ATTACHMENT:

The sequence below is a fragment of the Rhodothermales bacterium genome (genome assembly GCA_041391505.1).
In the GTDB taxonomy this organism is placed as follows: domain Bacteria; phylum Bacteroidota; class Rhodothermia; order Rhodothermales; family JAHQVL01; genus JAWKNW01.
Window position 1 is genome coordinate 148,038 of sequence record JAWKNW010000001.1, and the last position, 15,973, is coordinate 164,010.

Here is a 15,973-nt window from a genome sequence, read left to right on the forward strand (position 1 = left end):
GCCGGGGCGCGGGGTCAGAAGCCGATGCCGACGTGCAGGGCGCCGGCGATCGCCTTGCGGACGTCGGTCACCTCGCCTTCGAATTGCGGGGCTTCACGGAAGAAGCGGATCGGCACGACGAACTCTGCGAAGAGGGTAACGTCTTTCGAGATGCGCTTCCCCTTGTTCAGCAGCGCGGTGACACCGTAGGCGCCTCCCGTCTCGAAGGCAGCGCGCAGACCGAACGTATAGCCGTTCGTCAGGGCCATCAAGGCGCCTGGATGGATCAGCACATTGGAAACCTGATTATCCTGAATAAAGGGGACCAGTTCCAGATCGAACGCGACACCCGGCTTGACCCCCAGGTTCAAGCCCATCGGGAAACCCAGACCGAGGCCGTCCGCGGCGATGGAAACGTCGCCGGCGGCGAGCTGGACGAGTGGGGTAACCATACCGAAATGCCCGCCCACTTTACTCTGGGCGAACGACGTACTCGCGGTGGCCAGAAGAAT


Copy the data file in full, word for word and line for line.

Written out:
The sequence below is a fragment of the Rhodothermales bacterium genome (genome assembly GCA_041391505.1).
In the GTDB taxonomy this organism is placed as follows: domain Bacteria; phylum Bacteroidota; class Rhodothermia; order Rhodothermales; family JAHQVL01; genus JAWKNW01.
Window position 1 is genome coordinate 148,038 of sequence record JAWKNW010000001.1, and the last position, 15,973, is coordinate 164,010.

Here is a 15,973-nt window from a genome sequence, read left to right on the forward strand (position 1 = left end):
GCCGGGGCGCGGGGTCAGAAGCCGATGCCGACGTGCAGGGCGCCGGCGATCGCCTTGCGGACGTCGGTCACCTCGCCTTCGAATTGCGGGGCTTCACGGAAGAAGCGGATCGGCACGACGAACTCTGCGAAGAGGGTAACGTCTTTCGAGATGCGCTTCCCCTTGTTCAGCAGCGCGGTGACACCGTAGGCGCCTCCCGTCTCGAAGGCAGCGCGCAGACCGAACGTATAGCCGTTCGTCAGGGCCATCAAGGCGCCTGGATGGATCAGCACATTGGAAACCTGATTATCCTGAATAAAGGGGACCAGTTCCAGATCGAACGCGACACCCGGCTTGACCCCCAGGTTCAAGCCCATCGGGAAACCCAGACCGAGGCCGTCCGCGGCGATGGAAACGTCGCCGGCGGCGAGCTGGACGAGTGGGGTAACCATACCGAAATGCCCGCCCACTTTACTCTGGGCGAACGACGTACTCGCGGTGGCCAGAAGAAT